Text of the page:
The Diary
Rachel Glucina looks at the top events and newsmakers of the day.

The Diary: Rugby star's big heart

Adam Thomson of the Highlanders. Photo / Getty Images
Adam Thomson of the Highlanders. Photo / Getty Images

All Black and Highlanders flanker Adam Thomson is on a personal mission to raise money for the Otago Spirit women's rugby team so they can play in the NPC. The team was dumped from the national women's championship after the financial collapse of the Otago Rugby Football Union, but if they raise $20,000 by the end of the month they can get back in the league.

Thomson is donating his personal RWC rugby ball - signed by every member of the World Cup winning squad - on Trade Me to contribute towards the financial goal.

"Men's rugby was only just saved after a well-publicised drive to keep the ORFU afloat but the women were not so lucky," the rugby star said.

"This is a personal mission to help the region and the game that has given me so much by giving the Otago women an opportunity to play".

Thomson, 30, a keen memorabilia fan, was burgled in December and his World Cup test jerseys were stolen from his Dunedin apartment.

His charitable turn for women's rugby demonstrates a big heart. At the time of going to print, Thomson's signed rugby ball was at $1500. But bidders still have time to get in quick before the auction closes on Friday.

We hope World Cup winning coach Sir Graham Henry, who is hosting a one-hour show on RadioLive tomorrow afternoon ahead of a gala dinner in his honour on Thursday in South Auckland, helps to plug the good cause too.


LA-based Rhys Darby started the Twitter accolades. "Great job on SNL tonight," and One Tree Hill actress Sophia Bush showed her support too for 22-year-old Kiwi songbird Kimbra.

The Hamilton-born pop star performed on late-night American comedy show Saturday Night Live over the weekend with Aussie artist Gotye. The pair sang their hit Somebody That I Used to Know.

"Had so much fun on SNL," Kimbra tweeted. "It was an awesome experience."

SNL has proved a popular launching pad for many artists, including manufactured British boy band One Direction who arrive in New Zealand later this week.


Labour leader David Shearer would easily pass a lie detector test, judging by his upcoming performance on TV3 show Would I Lie To You? The former United Nations worker, who completed humanitarian missions to Liberia, Rwanda and Afghanistan, takes on the celebrities this week and wins the game.

"He was definitely the best liar we've had on the show," said team leader and comedian Jesse Mulligan, who is on a culinary mission to Los Angeles this week as a part-time food critic. "No one could pick out Shearer's lies. I guess that's because he's had the most amazing life of anyone who's been on the programme. His stories seemed so ridiculous, but they were true."

The 54-year-old party leader probably won't do much to change the adage politicians can't be trusted. In last year's Reader's Digest Most Trusted list, Shearer, an MP at the time, missed out on a ranking, but his former Labour boss, Phil Goff, was voted number 96 out of 100.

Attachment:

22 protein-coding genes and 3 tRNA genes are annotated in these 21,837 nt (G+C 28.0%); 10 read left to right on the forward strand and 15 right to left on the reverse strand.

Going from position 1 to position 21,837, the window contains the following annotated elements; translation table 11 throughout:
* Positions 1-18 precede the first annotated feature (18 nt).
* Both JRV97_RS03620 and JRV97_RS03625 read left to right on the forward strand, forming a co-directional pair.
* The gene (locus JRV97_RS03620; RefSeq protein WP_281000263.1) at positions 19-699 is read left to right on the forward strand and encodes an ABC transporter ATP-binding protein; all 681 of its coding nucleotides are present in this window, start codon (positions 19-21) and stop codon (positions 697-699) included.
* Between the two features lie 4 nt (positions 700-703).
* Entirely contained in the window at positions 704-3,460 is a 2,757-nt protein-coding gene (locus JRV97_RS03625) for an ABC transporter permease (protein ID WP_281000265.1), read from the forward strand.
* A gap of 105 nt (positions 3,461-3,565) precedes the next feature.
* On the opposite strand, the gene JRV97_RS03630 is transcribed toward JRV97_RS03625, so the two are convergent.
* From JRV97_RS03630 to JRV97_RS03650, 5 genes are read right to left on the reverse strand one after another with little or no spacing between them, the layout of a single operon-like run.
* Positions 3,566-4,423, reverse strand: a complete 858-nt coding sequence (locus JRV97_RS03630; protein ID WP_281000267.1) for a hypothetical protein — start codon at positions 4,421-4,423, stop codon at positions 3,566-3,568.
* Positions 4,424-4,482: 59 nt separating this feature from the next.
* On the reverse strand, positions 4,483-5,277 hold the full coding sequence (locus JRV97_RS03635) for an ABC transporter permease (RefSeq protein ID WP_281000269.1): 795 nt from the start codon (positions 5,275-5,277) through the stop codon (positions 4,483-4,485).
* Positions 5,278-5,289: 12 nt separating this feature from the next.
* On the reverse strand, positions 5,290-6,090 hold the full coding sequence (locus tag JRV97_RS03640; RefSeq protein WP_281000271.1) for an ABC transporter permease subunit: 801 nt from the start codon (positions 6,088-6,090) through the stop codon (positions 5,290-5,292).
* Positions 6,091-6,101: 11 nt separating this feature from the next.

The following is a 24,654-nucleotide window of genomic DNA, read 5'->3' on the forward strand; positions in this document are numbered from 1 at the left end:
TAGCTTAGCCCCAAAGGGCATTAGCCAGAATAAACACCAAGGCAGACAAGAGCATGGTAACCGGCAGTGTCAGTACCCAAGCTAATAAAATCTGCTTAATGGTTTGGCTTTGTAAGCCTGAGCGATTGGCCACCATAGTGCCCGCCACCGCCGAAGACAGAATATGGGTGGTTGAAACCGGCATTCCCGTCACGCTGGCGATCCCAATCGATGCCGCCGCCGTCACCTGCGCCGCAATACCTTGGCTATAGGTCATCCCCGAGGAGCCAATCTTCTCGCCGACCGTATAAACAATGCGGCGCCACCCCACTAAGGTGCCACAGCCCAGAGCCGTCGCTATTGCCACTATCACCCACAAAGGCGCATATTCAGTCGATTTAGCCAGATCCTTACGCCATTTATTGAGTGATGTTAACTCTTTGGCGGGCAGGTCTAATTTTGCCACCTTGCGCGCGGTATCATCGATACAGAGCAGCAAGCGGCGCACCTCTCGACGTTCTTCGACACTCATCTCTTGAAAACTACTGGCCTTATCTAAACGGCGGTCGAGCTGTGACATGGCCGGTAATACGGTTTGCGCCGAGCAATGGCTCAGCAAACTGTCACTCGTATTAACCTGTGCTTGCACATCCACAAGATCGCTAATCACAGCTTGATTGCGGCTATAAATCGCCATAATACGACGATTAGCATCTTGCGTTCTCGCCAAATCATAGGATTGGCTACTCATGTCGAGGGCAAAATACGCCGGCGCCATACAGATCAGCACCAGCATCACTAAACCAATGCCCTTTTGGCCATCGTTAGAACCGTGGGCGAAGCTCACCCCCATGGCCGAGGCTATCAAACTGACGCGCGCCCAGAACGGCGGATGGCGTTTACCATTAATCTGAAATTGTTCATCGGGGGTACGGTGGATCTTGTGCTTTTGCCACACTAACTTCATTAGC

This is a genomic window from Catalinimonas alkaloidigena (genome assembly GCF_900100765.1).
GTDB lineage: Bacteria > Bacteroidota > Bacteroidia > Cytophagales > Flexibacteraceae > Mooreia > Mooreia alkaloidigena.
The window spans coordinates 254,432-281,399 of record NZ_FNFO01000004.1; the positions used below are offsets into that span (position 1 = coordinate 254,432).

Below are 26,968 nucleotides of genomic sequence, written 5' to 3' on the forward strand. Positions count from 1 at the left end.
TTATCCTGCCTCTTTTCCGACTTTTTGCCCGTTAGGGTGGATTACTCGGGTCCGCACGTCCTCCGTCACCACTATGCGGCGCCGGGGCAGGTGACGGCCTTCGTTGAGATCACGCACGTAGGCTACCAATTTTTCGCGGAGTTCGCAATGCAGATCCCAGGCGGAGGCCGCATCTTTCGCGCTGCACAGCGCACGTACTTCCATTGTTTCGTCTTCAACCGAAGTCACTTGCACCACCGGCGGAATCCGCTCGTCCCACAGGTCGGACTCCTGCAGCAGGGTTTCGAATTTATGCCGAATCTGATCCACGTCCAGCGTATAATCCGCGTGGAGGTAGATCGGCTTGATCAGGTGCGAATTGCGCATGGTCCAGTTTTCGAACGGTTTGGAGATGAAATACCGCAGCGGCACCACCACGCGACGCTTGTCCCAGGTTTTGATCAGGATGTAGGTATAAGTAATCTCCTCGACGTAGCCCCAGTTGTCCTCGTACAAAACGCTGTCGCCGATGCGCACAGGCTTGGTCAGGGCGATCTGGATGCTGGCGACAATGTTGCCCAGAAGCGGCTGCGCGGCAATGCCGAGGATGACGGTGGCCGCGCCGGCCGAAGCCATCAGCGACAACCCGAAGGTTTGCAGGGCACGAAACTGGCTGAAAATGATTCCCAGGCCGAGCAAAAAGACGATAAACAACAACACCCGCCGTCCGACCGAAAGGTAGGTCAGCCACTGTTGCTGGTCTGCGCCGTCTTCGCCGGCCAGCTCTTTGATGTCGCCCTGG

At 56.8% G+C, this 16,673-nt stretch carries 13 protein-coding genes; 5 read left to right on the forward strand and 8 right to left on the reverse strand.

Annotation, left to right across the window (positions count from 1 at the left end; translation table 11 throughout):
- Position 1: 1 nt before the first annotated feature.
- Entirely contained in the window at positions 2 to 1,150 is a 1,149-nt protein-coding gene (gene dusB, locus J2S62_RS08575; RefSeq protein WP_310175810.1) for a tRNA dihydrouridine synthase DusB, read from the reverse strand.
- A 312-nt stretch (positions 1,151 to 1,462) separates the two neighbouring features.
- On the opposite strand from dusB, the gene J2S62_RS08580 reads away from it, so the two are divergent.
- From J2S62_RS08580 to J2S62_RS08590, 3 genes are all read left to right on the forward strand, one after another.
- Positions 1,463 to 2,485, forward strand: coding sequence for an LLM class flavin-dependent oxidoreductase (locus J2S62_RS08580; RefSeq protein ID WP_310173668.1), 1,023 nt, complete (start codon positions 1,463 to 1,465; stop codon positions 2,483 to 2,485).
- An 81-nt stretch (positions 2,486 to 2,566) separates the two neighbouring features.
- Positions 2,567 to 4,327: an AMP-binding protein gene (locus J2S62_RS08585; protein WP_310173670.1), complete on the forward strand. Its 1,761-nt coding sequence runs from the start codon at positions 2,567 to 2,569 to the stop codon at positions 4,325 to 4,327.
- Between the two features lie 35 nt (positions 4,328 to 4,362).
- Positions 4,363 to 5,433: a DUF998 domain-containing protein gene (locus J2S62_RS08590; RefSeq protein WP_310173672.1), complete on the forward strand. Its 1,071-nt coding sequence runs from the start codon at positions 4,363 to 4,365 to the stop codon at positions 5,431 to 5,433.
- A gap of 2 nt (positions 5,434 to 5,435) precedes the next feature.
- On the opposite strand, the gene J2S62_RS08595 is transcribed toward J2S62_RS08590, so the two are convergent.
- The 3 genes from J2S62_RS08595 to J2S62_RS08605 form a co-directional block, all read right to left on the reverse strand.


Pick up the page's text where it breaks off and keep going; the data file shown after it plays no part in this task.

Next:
Not that his counterparts fared much better. Prime Minister John Key came in at 90; Bill English (94); Pita Sharples (95); Tariana Turia (97); Winston Peters (98); Rodney Hide (99); and Hone Harawira bottom last.

It seems politicians are the least-trusted group of professionals. But they're not lacking in charisma. Outrageous Fortune star Siobhan Marshall, who is on Shearer's TV team, was evidently smitten. "She was staring at him like he was Jesus," Mulligan said with a laugh.


Auckland's celebrity crowd gathered at The Civic on Saturday night for the premiere of the musical Jersey Boys, and one famous face got extra special VIP treatment.

Multi-millionaire Marc Ellis arrived at the exclusive opening night performance looking considerably underdressed. "No one said it was a premiere. I was in a T-shirt and a hat," Ellis said on his radio breakfast show yesterday.

The former sports star brought his father Chris, but the pair got up after only 40 minutes into the performance and walked out of the auditorium. "They made quite a kerfuffle climbing past everyone," an onlooker said.

"We'd had a couple of beers beforehand and after about an hour I had to sneak out. I was in the middle of the row and I had to get out," Ellis said.

"I asked a guy in management if we could sit up in the Muppet seats and he let us. The old man and I had our own private booth to watch the show."

While the Ellis men enjoyed the musical from the exclusive balcony seats, like Muppet characters Statler and Waldorf, more than 2000 people watched the show from the main auditorium.

Governor-General Lieutenant General Sir Jerry Mateparae was there with his aides-de-camp from the Defence Force, as were MPs John Banks and Maggie Barry.

TV stars Wendy Petrie and Toni Street were seen dancing in their seats, while broadcaster Kerre Woodham leapt out of hers. "I was the only one who got up and danced in the aisle," Woodham tweeted Monty Betham, who was one of many to observe her solitary dance moves.

There were former and current sportsmen aplenty from Anthony Boric, Awen Guttenbeil, Kevin Locke, Sir Graham Henry, John Hart, Buck Shelford and Sir John Walker.

The Diary also spotted Sir Peter Leitch, Julie Christie, Madeleine Sami, Tamati Coffey, Carolyn Robertson, Candy Lane and Close Up presenter Mark Sainsbury with his Wellington-based wife Ramona Rasch. Most would have probably felt like Alison Leonard the next day: husky-voiced and still singing.

- NZ Herald

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